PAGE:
Scandal’s was like a woman who dressed down every night, progressively shedding her layers of respectability. For dinner she wore her business clothes—hosting those who were out to impress a client with trendy insider dining and phony “I bumped into so-and-so” stories. The poetry slam loosened things up—definitely casual—but some basic coherence was still required to deliver words from the stage. It was after hours when Scandal’s jettisoned her inhibitions and stripped to her undies, sleek lingerie, thongs, whatever was handy. At that point it was my job to prevent bad things from happening—to keep an eye on what went on in the bathrooms that wasn’t related to hygiene, to listen for voices that crossed the boundary from boisterous to confrontational, and to make sure it was the drinks, and not the police, that kept coming.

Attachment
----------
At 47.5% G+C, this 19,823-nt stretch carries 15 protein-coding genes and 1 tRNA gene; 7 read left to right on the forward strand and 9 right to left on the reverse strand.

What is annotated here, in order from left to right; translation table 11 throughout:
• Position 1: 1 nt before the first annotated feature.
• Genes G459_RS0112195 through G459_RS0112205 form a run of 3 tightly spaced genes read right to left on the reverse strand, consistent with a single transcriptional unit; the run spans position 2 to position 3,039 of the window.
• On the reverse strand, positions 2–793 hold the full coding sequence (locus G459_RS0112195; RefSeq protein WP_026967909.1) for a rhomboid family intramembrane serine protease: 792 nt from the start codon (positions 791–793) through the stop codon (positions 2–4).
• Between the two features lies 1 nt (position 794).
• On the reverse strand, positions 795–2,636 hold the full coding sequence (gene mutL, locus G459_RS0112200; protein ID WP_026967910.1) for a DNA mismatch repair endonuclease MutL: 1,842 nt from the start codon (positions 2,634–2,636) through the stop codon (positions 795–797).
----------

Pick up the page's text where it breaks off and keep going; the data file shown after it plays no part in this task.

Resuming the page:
Eleanor comes closer and sits on the edge of the bed, placing her feet flat on the floor, as if to ground herself before speaking. "Everyone thought she was well adjusted in spite having to flip back and forth between worlds. You know, one black and one white. It can be a terrific strain on a bi-racial person. I don't think it got to her until after college, when most of her friends left town. She started complaining about our lifestyle, comparing it with the living conditions she saw when she visited black relatives in Watts. I guess she woke up to some stark realities. Moving to New York was a natural progression, given how uncomfortable she was in Beverly Hills."
Michael takes his wife’s hand. "Be honest with us, Ms. Epstein. What do you think has happened to Leslie?"